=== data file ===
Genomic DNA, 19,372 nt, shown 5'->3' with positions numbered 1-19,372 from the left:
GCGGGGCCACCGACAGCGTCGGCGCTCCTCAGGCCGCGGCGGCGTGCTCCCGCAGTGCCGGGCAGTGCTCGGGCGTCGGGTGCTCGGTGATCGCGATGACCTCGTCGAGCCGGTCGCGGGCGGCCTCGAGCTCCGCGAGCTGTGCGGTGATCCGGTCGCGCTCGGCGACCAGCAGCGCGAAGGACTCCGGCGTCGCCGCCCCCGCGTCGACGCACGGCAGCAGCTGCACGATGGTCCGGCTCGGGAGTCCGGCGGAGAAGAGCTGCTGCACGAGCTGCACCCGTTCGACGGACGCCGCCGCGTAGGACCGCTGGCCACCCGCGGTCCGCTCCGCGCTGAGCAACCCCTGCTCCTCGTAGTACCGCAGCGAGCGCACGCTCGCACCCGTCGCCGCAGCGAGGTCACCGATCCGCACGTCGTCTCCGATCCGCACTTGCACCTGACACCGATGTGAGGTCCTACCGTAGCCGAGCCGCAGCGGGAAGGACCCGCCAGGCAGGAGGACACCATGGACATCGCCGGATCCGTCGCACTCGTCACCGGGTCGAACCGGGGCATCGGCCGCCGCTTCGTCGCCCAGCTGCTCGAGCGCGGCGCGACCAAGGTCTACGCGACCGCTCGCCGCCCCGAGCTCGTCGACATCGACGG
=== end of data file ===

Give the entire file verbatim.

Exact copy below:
Genomic DNA, 19,372 nt, shown 5'->3' with positions numbered 1-19,372 from the left:
GCGGGGCCACCGACAGCGTCGGCGCTCCTCAGGCCGCGGCGGCGTGCTCCCGCAGTGCCGGGCAGTGCTCGGGCGTCGGGTGCTCGGTGATCGCGATGACCTCGTCGAGCCGGTCGCGGGCGGCCTCGAGCTCCGCGAGCTGTGCGGTGATCCGGTCGCGCTCGGCGACCAGCAGCGCGAAGGACTCCGGCGTCGCCGCCCCCGCGTCGACGCACGGCAGCAGCTGCACGATGGTCCGGCTCGGGAGTCCGGCGGAGAAGAGCTGCTGCACGAGCTGCACCCGTTCGACGGACGCCGCCGCGTAGGACCGCTGGCCACCCGCGGTCCGCTCCGCGCTGAGCAACCCCTGCTCCTCGTAGTACCGCAGCGAGCGCACGCTCGCACCCGTCGCCGCAGCGAGGTCACCGATCCGCACGTCGTCTCCGATCCGCACTTGCACCTGACACCGATGTGAGGTCCTACCGTAGCCGAGCCGCAGCGGGAAGGACCCGCCAGGCAGGAGGACACCATGGACATCGCCGGATCCGTCGCACTCGTCACCGGGTCGAACCGGGGCATCGGCCGCCGCTTCGTCGCCCAGCTGCTCGAGCGCGGCGCGACCAAGGTCTACGCGACCGCTCGCCGCCCCGAGCTCGTCGACATCGACGG